What contributes to this loss of perspective is the disappearance of playfulness, an attribute that originally evolved with mammals and which is an ingredient in both intimacy and the ability to maintain distance. You can, after all, play with your pet cat, horse, or dog, but it is absolutely impossible to develop a playful relationship with a reptile, whether it is your pet salamander, no matter how cute, or your pet turtle, snake, or alligator. They are deadly serious (that is, purposive) creatures. Chronically anxious families (including institutions and whole societies) tend to mimic the reptilian response: Lacking the capacity to be playful, their perspective is narrow. Lacking perspective, their repertoire of responses is thin. Neither apology nor forgiveness is within their ken. When they try to work things out, their meetings wind up as brain-stem storming sessions. Indeed, in any family or organization, seriousness is so commonly an attribute of the most anxious (read “difficult”) members that they can quite appropriately be considered to be functioning out of a reptilian regression. Broadening the perspective, the relationship between anxiety and seriousness is so predictable that the absence of playfulness in any institution is almost always a clue to the degree of its emotional regression. -Edwin H. Friedman, A Failure of Nerve: Leadership in the Age of the Quick Fix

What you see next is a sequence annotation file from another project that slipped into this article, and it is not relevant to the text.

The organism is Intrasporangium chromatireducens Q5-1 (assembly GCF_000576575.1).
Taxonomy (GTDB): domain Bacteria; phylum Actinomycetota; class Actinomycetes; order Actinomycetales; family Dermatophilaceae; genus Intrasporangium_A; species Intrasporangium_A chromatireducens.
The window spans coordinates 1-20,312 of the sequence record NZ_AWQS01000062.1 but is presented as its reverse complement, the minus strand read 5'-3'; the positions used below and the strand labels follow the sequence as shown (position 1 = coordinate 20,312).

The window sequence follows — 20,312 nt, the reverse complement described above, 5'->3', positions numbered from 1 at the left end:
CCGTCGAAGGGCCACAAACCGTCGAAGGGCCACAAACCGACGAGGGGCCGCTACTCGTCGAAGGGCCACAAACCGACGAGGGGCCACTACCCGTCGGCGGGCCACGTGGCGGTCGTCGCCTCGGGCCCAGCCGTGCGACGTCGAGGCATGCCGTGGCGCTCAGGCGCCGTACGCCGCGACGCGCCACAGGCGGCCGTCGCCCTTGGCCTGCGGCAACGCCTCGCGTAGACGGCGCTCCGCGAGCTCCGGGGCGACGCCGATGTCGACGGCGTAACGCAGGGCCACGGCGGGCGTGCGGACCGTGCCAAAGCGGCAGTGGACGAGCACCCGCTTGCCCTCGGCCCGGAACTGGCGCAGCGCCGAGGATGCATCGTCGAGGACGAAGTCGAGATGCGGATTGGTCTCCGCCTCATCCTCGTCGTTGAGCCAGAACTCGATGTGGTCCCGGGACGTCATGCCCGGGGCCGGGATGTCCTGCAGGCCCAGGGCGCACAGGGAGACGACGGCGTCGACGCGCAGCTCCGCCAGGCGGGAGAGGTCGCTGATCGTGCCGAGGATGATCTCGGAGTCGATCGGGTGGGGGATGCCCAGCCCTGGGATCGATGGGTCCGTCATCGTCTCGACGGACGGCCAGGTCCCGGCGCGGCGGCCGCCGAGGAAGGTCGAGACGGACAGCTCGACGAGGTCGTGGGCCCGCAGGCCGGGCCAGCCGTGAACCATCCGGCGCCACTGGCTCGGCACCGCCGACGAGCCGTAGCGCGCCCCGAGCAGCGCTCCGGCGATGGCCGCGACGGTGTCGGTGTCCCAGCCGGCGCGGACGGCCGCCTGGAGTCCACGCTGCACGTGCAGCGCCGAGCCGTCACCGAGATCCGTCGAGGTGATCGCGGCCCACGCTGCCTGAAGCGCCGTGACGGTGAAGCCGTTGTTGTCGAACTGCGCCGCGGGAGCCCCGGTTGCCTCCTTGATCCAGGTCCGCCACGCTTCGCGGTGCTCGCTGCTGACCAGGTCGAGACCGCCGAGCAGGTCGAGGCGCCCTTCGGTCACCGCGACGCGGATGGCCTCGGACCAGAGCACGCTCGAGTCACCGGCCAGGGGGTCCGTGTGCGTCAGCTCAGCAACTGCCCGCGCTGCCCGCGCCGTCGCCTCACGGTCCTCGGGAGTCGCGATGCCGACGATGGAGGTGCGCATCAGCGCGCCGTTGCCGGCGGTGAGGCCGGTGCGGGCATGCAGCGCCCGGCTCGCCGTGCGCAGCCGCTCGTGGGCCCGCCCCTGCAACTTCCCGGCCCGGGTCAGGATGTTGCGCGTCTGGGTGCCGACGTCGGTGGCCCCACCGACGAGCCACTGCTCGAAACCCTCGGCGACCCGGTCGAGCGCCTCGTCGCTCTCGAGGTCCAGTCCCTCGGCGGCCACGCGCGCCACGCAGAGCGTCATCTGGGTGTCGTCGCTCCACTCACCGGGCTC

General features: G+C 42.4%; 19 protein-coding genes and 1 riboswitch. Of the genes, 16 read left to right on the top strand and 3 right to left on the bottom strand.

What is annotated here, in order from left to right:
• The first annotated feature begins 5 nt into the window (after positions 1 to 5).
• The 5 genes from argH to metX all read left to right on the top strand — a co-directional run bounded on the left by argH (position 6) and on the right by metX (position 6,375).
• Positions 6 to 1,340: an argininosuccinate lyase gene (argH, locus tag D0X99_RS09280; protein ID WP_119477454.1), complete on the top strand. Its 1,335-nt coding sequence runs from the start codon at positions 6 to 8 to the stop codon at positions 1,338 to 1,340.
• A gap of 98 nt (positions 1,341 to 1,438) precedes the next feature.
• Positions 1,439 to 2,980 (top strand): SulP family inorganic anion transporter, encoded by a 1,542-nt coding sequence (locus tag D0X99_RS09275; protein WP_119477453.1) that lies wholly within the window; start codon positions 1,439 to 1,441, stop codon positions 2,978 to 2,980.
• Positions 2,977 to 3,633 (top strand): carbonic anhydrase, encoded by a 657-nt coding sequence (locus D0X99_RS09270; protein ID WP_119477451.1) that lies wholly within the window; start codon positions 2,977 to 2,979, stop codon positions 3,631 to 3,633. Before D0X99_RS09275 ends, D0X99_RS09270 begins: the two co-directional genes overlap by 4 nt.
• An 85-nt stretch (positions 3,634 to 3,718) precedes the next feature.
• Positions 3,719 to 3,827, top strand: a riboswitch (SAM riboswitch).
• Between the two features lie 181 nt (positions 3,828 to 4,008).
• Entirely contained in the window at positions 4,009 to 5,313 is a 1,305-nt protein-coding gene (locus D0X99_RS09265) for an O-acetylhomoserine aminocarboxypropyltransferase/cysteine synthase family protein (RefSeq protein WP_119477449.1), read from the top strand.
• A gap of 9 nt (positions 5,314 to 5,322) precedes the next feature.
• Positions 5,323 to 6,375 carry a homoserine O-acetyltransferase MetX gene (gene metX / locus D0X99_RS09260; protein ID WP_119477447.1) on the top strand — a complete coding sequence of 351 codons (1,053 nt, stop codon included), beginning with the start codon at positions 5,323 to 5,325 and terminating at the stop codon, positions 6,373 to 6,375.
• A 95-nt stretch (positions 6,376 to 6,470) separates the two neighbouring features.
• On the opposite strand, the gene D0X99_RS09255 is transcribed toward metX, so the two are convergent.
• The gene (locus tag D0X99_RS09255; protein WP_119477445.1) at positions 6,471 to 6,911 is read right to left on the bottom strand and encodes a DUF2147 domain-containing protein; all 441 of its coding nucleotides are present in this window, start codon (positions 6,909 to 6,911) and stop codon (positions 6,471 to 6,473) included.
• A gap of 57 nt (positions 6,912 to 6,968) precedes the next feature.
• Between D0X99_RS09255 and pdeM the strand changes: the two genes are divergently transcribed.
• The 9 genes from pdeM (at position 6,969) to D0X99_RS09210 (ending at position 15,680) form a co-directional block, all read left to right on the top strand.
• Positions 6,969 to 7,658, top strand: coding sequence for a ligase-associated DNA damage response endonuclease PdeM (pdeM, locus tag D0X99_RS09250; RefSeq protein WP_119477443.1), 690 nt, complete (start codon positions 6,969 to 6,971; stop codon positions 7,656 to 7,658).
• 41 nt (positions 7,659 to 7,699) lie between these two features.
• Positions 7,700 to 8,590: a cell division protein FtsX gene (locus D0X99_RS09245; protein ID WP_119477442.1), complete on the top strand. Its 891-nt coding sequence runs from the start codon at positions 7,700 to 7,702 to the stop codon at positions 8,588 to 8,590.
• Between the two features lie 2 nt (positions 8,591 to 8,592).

Tim and I got in a fight recently, and seemingly out of nowhere we were spinning, spiraling, at odds, and having trouble finding our way back to each other. In the midst of our tunnel of chaos, everything seemed so serious! We were cool and prickly towards one another like reptiles. Once we reconciled and found our way back to connection with each other, we were warm again, kind, and soft. When we are in a good place together, we relate like puppies, playful, creative and fun. But when we disconnect, we relate like reptiles, icy and aloof.
In his book A Failure of Nerve, Edwin Friedman writes this regarding anxious systems, be it an anxious family system, church staff, company, or an entire political system:
These words resonate with me! Are you experiencing stuck-ness in your home? In a friendship? In your business? With your kids? The #1 thing standing in the way of you seeing a way through your situation today may be your serious posture, and the key ingredient to get you through may just be a little playfulness. Remember the importance of playfulness and its amazing ability to change the mood, open up perspective, and nurture possibilities that are otherwise buried under the weight of seriousness and purpose. What a gift!
Playfulness stems from joy. Sometimes joy is hard to find. Nehemiah said, “The joy of the Lord is your strength.” During tough times, the core of your joy, if you have joy at all, is going to be in your relationship with God. There are no limits to God’s joy or His strength; we have full access to these gifts. In recalling God’s availability and sufficiency, we regain our playfulness and our ability to become the non-anxious presence that is needed to find a way through.